What Hurricane Sandy Did at Melia Hotel in Santiago de Cuba


I saw a friend who just returned to Havana from Santiago de Cuba.  Told me the following:

"We were staying in the Melia Hotel in Santiago de Cuba the night Sandy hit.  The Melia is a large, impressive hotel, so we felt pretty safe.  But at three in the morning all hell broke loose. It was like being in a hurricane, a tornado and an earthquake all at the same time.

We were on the 6th floor.  The entire top floor, which I believe was the 20th floor,  was an elegant bar / restaurant.  The wind rocked the building furiously.  Debris continuously hit our windows and exterior walls. But the worst part was that the building rocked to and fro. We could feel creaking inside the walls, and we feared the building would collapse.  But we didn’t know of anywhere to go to feel safer. Obviously, we couldn’t take the elevator.  But even if we went down the emergency stairs, we wouldn’t be able to go outside when we got to the ground.  The lobby could be as bad or worse, since it had large pane glass windows, and if the building fell, it wouldn’t be any better to be on the ground than on the 6th floor.  So we rode it out, petrified.

Suddenly, the whooshing wind, pounding rain and smashing items seemed quiet next to another noise. It sounded like a huge explosion far above us, and maybe more than one.  Then we heard more sounds of large objects banging into other things. Outside the windows (which we shouldn’t have been looking out, but we were), we saw large chairs, equipment and a piano falling to the earth, some banging the building on the way.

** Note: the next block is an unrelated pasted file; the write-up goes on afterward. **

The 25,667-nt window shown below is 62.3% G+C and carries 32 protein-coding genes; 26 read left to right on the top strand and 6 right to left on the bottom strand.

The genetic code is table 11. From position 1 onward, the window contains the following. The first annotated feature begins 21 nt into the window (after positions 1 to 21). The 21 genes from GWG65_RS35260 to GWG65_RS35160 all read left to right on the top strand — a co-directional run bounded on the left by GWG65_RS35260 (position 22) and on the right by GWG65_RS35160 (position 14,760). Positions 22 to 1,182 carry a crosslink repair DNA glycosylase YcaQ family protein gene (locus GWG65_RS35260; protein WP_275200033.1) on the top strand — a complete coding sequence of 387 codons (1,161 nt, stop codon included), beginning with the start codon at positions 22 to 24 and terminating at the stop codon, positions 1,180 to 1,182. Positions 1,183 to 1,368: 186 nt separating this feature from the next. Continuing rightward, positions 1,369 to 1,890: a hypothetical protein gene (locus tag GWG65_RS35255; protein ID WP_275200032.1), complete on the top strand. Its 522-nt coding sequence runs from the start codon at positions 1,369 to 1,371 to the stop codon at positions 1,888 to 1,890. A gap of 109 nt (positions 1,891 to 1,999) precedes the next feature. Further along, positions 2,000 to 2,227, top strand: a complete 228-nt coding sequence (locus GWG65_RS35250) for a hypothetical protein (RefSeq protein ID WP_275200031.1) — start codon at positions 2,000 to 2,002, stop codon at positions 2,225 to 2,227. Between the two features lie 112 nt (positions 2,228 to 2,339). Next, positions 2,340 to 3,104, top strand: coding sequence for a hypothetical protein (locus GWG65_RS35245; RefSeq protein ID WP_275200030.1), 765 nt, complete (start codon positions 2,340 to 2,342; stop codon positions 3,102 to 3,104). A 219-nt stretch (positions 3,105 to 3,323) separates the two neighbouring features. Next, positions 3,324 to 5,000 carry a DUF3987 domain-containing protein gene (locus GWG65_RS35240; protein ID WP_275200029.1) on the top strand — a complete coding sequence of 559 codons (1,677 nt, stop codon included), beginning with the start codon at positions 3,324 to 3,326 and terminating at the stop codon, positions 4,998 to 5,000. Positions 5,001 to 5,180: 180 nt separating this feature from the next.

“What happened,” I asked my wife?

“I think the roof must have come off. That seemed to come from the restaurant on the top floor.”
The rocking became louder. More debris swirled around.  The rain came harder again.

Then something new began to happen.  It sounded like huge sewer pipes opened in the walls.  The sound of a huge water flow passing down through the building overtook the sounds we heard outside.  Again, we worried the building would come apart at the seams from the pressure of the water passing downwards from the roof.

Eventually, things calmed. The building remained intact, at least in the area of our floor.  We went down the exterior emergency stairwell, and found the glass that enclosed it broken in many places. We were glad we hadn’t entered it in the nighttime, and perhaps been sliced by flying glass.  Outside, it was unbelievable.  We realized that the roof hadn’t come off, but it might as well have because the restaurant floor was gone.  Many other higher floors were also badly damaged.

We were able to see exposed girders and other interior structures.   It appeared to us that the hotel will not be able to reopen for some time.  The interior damage is immense.  When we left Santiago, there was still no electricity in the area, and thus no Internet. This is one of the few hotels that offers wi-fi. It obviously won't be for a while."

Here are photos of the hotel and surroundings.

Franklin Marquez.




Stairwell




Top Floor Restaurant







See Top Floor Restaurant at Right







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